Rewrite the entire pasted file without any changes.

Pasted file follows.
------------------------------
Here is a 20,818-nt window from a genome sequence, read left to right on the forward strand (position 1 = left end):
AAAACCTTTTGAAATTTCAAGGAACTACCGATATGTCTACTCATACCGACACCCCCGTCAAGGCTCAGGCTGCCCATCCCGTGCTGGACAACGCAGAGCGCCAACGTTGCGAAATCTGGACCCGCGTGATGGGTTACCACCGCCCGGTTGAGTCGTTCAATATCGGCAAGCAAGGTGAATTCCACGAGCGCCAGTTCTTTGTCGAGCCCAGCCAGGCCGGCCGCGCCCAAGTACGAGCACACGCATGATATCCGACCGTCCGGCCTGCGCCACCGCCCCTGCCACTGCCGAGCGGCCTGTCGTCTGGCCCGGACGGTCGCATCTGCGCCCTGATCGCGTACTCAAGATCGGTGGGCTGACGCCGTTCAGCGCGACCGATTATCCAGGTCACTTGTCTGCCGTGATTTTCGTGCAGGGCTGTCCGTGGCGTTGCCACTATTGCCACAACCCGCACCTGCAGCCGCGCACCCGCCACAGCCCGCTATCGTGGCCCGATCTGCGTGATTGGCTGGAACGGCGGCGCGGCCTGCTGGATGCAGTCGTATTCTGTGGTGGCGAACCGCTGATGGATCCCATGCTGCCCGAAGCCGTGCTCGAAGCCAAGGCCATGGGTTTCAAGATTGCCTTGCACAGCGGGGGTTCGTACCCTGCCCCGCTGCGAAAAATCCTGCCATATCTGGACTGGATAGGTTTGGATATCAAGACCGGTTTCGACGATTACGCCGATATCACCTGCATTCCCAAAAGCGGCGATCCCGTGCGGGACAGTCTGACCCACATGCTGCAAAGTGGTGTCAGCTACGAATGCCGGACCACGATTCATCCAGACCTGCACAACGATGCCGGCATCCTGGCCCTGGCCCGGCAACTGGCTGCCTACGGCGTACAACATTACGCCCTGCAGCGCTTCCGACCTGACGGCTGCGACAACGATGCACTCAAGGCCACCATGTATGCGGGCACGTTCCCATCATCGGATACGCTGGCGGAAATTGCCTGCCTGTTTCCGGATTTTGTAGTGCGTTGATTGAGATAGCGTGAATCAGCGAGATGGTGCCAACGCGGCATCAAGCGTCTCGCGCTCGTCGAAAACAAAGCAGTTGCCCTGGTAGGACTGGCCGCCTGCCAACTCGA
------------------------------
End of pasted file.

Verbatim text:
Here is a 20,818-nt window from a genome sequence, read left to right on the forward strand (position 1 = left end):
AAAACCTTTTGAAATTTCAAGGAACTACCGATATGTCTACTCATACCGACACCCCCGTCAAGGCTCAGGCTGCCCATCCCGTGCTGGACAACGCAGAGCGCCAACGTTGCGAAATCTGGACCCGCGTGATGGGTTACCACCGCCCGGTTGAGTCGTTCAATATCGGCAAGCAAGGTGAATTCCACGAGCGCCAGTTCTTTGTCGAGCCCAGCCAGGCCGGCCGCGCCCAAGTACGAGCACACGCATGATATCCGACCGTCCGGCCTGCGCCACCGCCCCTGCCACTGCCGAGCGGCCTGTCGTCTGGCCCGGACGGTCGCATCTGCGCCCTGATCGCGTACTCAAGATCGGTGGGCTGACGCCGTTCAGCGCGACCGATTATCCAGGTCACTTGTCTGCCGTGATTTTCGTGCAGGGCTGTCCGTGGCGTTGCCACTATTGCCACAACCCGCACCTGCAGCCGCGCACCCGCCACAGCCCGCTATCGTGGCCCGATCTGCGTGATTGGCTGGAACGGCGGCGCGGCCTGCTGGATGCAGTCGTATTCTGTGGTGGCGAACCGCTGATGGATCCCATGCTGCCCGAAGCCGTGCTCGAAGCCAAGGCCATGGGTTTCAAGATTGCCTTGCACAGCGGGGGTTCGTACCCTGCCCCGCTGCGAAAAATCCTGCCATATCTGGACTGGATAGGTTTGGATATCAAGACCGGTTTCGACGATTACGCCGATATCACCTGCATTCCCAAAAGCGGCGATCCCGTGCGGGACAGTCTGACCCACATGCTGCAAAGTGGTGTCAGCTACGAATGCCGGACCACGATTCATCCAGACCTGCACAACGATGCCGGCATCCTGGCCCTGGCCCGGCAACTGGCTGCCTACGGCGTACAACATTACGCCCTGCAGCGCTTCCGACCTGACGGCTGCGACAACGATGCACTCAAGGCCACCATGTATGCGGGCACGTTCCCATCATCGGATACGCTGGCGGAAATTGCCTGCCTGTTTCCGGATTTTGTAGTGCGTTGATTGAGATAGCGTGAATCAGCGAGATGGTGCCAACGCGGCATCAAGCGTCTCGCGCTCGTCGAAAACAAAGCAGTTGCCCTGGTAGGACTGGCCGCCTGCCAACTCGA